Why do things burn up on re-entry into earth's atmosphere?

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  1. Jangaplanet profile image72
    Jangaplanetposted 6 years ago

    Why do things burn up on re-entry into earth's atmosphere?

  2. HarshitG profile image60
    HarshitGposted 6 years ago

    The main reason why things heat up when they hit the Earth’s atmosphere is they've got huge amounts of kinetic energy - they're going incredibly fast.  When they bash into the Earth’s atmosphere, most of the heating is actually because the air they bash into hasn’t got time to get out of the way, so the air get compressed, and when you compress air - you may have noticed if you've ever pumped off a bicycle tire very, very quickly - it gets hotter.  So the air in front of the asteroid heats up very, very incredibly hot, and that starts to erode the surface of the meteorite and you get this tail of a very, very hot stuff behind the meteorite which you see as a shooting star.

    With very, very small things, because the friction is so much larger compared to their mass, they tend to lose their speed very high up in the atmosphere much more gently, so they slow down much more gently and don’t get as hot.  Once they slow down enough, they just drift down like dust does gently through the atmosphere.  So, it is conceivable that something like a bacteria on a small dust grain could survive, whereas a big lump would melt up very quickly.

  3. Evan G Rogers profile image74
    Evan G Rogersposted 6 years ago

    Heat = atoms smashing into one another.

    Hot is when the atoms are smashing into each other a lot at high speed.

    There are no atoms in outer space, so meteors, etc,?Are freezing.

    The second the meteor enters our atmosphere, it hits air.

    Thus, we have very fast meteors hitting atoms.

    Thus, we have heat.

  4. ackman1465 profile image60
    ackman1465posted 6 years ago

    If you remember that "air" really is "something" (it's a gas).... then consider that, when a meteor or a space vehicle or a piece of space debris starts to move toward Earth.... and, at the speeds that they travel (a space shuttle begins its descent at about 18,000 MPH!).... then the FRICTION of the air upon the impacting surface becomes so great that a lot of heat is developed.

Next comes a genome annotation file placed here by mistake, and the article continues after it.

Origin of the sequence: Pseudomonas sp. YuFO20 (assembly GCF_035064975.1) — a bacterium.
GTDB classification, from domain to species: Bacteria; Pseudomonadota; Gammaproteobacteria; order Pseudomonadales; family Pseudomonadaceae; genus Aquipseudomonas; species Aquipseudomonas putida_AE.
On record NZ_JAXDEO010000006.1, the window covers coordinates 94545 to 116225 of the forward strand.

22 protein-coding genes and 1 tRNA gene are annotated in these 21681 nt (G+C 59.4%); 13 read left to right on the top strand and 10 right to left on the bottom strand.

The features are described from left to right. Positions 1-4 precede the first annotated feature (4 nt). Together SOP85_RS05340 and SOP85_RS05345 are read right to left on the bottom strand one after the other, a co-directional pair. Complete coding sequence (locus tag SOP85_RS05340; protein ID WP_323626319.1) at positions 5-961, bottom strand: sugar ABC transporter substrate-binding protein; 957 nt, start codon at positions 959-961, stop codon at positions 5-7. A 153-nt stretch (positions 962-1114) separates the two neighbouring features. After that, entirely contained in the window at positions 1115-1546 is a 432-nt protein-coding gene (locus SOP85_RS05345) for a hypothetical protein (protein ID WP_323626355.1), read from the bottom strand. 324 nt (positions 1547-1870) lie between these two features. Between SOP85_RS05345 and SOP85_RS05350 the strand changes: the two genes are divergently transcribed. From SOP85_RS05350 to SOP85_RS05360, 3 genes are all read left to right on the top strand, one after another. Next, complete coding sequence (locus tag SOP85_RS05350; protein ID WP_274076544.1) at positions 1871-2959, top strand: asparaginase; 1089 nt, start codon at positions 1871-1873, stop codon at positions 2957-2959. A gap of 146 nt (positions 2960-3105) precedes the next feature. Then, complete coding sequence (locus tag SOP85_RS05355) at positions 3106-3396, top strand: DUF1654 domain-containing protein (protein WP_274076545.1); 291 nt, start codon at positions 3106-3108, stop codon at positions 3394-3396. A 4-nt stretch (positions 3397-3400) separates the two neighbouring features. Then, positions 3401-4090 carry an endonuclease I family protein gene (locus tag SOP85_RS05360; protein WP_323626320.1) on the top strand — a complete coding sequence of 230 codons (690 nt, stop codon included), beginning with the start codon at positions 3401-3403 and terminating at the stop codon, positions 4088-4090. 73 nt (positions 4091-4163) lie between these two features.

When one of the space shuttles broke apart (over Texas and Louisiana) we learned that there were tiles on the "under-side" that impinged on the Earth's environment (it lead, going in to the air/atmosphere) the temperatures were great enough to melt the metal that was under the tiles.   With the tiles compromised, the high temp impinged upon the underside of the shuttle's metal belly and started making holes in it.....   until those holes upset the aerodynamics of the vehicle, caused it to go out of control and, ultimately, break apart and fall to Earth....

    Most space debris ("meteors" or "shooting stars") are small objects (few are even as large as a baseball), which glow hot upon starting in to the Earth's air atmosphere.... and they quickly break apart and the resulting debris (rather dustlike) falls harmlessly to Earth....  As many as several TONS of space debris intersects with Earth each year!!!!

    Very large objects, like those that struck Crater Lake, Arizona or the Russian steppe, in the early 1900s can very very destructive when they land....

  5. Faceless39 profile image93
    Faceless39posted 6 years ago

    In the case of space ships, they're solid and moving super fast.  Think of running really fast and doing a belly dive into some carpet.  Friction burns are no fun, and it's a similar idea to what happens when a space ship "hits" the atomic gases of the atmosphere on re-entry.


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